Department of Neurology, Department of Pathology and Immunology, Washington University in St. Louis School of Medicine, St. Louis, Missouri, USA.
Address correspondence to: Gregory F. Wu, Box 8111, 660 S. Euclid Avenue, St. Louis, Missouri 63110, USA. Phone: 314.362.3293; Email: firstname.lastname@example.org.
First published August 12, 2019 - More info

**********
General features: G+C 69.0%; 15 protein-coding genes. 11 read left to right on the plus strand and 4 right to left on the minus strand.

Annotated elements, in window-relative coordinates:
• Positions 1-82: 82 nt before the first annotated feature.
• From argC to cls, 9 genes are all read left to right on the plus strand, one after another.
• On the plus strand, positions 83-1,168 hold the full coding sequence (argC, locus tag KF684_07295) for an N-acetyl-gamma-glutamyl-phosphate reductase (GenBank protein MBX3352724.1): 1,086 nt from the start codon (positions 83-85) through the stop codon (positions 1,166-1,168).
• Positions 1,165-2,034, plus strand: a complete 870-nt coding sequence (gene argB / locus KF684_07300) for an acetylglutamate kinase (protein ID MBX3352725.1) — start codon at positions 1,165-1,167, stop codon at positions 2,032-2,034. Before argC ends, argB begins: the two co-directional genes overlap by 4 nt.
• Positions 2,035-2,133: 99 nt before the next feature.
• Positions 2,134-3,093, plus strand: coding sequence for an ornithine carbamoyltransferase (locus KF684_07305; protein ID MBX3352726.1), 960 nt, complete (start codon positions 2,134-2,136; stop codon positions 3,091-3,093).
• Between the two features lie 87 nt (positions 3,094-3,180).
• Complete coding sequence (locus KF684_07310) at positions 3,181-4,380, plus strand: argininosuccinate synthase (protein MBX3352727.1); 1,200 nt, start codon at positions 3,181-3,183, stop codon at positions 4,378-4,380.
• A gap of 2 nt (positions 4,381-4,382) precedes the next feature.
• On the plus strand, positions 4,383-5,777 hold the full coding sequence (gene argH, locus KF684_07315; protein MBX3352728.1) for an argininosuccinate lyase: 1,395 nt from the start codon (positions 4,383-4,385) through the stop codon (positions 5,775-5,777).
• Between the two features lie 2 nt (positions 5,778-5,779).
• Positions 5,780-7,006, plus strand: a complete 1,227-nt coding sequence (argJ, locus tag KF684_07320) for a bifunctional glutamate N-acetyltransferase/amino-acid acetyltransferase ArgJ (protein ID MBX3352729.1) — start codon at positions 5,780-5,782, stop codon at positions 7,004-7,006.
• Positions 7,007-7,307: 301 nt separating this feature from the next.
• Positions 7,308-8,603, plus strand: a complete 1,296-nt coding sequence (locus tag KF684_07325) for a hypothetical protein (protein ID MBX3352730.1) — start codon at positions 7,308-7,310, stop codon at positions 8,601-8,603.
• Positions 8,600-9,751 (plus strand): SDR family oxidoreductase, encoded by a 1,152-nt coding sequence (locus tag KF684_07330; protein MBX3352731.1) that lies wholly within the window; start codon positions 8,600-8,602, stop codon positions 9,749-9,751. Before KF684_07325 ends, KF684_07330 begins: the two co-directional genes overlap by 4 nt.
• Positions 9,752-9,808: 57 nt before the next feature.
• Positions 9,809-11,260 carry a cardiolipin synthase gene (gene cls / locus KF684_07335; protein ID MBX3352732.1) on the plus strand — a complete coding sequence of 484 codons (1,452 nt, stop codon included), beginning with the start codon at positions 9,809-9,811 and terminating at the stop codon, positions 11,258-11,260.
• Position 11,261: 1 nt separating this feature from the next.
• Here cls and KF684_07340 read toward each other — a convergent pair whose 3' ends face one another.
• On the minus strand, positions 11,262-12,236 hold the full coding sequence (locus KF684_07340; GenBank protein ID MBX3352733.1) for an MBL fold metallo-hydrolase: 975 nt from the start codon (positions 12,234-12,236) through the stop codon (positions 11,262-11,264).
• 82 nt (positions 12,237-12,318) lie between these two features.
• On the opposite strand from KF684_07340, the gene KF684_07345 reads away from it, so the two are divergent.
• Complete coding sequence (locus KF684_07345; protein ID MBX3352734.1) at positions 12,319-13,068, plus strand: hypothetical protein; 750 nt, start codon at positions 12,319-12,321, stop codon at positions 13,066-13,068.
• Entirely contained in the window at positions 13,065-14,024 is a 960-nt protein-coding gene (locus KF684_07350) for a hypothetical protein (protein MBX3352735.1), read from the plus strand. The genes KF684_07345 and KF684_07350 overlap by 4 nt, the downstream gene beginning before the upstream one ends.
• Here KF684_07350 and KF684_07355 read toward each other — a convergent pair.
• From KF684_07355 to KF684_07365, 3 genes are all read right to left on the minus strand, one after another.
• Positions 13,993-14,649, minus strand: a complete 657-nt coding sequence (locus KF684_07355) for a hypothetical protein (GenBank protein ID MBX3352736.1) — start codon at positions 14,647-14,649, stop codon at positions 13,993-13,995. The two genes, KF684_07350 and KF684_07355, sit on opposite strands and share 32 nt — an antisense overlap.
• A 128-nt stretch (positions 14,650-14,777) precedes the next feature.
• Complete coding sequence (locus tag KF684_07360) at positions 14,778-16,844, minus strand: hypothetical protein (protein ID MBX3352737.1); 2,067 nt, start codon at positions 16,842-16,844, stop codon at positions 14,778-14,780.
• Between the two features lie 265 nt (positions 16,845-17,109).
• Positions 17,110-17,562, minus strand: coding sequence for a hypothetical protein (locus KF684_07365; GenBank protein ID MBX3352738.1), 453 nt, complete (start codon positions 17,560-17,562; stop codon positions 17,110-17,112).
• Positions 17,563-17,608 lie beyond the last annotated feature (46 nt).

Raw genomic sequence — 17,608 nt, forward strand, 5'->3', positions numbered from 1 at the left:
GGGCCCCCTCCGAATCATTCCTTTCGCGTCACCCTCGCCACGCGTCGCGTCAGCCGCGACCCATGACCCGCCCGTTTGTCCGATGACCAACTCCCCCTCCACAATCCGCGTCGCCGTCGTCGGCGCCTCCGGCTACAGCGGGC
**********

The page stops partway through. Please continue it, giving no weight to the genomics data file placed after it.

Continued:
Identifying the factors driving disease disparities between males and females with multiple sclerosis (MS) holds great promise for deciphering immunopathogenic disease mechanisms. In this issue of JCI, Itoh et al. explore the basis for sexual dimorphism in autoimmunity, specifically in MS. Using the experimental autoimmune encephalomyelitis (EAE) model of MS, which recapitulates CD4+ T cell–dependent disease, the authors examined the contribution of Kdm6a, a histone demethylase gene known to escape X inactivation. Conditional knockout in CD4+ T cells revealed Kdm6a involvement with a collection of immunologic processes having the potential to skew immunity toward inflammatory responses. This study concisely shows the value of X chromosome gene expression in T cell regulation of autoimmunity and the relevance of Kdm6a in the pathogenesis of EAE as a model of MS.
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